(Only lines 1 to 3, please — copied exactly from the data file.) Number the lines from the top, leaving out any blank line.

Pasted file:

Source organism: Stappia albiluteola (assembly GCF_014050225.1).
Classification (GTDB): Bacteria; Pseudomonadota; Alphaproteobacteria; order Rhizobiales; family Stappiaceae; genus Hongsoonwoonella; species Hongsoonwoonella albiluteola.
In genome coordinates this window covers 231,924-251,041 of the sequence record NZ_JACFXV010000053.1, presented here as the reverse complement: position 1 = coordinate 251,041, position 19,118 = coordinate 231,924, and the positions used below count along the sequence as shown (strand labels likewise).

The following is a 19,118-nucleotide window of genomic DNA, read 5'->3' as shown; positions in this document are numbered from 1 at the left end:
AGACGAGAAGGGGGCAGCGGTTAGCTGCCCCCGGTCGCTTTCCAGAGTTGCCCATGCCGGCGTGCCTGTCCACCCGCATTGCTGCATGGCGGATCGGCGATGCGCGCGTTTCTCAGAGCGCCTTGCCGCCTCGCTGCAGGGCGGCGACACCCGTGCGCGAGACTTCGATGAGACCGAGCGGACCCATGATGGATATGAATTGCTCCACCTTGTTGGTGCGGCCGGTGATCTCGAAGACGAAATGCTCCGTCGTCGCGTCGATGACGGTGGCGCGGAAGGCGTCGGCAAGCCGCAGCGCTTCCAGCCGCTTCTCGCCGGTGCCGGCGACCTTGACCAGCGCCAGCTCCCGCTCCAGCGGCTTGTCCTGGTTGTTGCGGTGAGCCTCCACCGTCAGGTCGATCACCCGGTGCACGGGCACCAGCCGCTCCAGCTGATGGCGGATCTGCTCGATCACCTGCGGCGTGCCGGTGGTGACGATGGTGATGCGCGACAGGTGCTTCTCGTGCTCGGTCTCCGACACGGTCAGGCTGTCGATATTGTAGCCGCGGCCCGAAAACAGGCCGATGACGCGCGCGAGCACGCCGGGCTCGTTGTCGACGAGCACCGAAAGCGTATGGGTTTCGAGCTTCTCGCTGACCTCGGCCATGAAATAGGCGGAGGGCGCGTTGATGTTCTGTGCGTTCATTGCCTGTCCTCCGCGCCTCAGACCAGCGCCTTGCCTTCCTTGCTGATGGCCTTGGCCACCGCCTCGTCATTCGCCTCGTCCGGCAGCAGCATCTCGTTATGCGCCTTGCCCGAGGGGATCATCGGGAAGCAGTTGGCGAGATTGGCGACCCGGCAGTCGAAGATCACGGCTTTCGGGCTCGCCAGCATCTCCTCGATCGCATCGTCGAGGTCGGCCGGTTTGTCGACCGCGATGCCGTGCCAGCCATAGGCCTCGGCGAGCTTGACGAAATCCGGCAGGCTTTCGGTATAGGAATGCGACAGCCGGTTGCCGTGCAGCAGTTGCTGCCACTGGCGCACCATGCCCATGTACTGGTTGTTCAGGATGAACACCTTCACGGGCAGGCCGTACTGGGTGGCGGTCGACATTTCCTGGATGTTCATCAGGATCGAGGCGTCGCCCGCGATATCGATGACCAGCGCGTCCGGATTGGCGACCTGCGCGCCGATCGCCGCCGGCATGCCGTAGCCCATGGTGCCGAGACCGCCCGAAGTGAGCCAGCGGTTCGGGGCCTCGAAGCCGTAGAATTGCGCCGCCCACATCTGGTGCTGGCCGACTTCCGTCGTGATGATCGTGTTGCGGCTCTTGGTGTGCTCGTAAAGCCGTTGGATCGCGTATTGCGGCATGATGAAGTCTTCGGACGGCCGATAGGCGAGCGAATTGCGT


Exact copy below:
Source organism: Stappia albiluteola (assembly GCF_014050225.1).
Classification (GTDB): Bacteria; Pseudomonadota; Alphaproteobacteria; order Rhizobiales; family Stappiaceae; genus Hongsoonwoonella; species Hongsoonwoonella albiluteola.
In genome coordinates this window covers 231,924-251,041 of the sequence record NZ_JACFXV010000053.1, presented here as the reverse complement: position 1 = coordinate 251,041, position 19,118 = coordinate 231,924, and the positions used below count along the sequence as shown (strand labels likewise).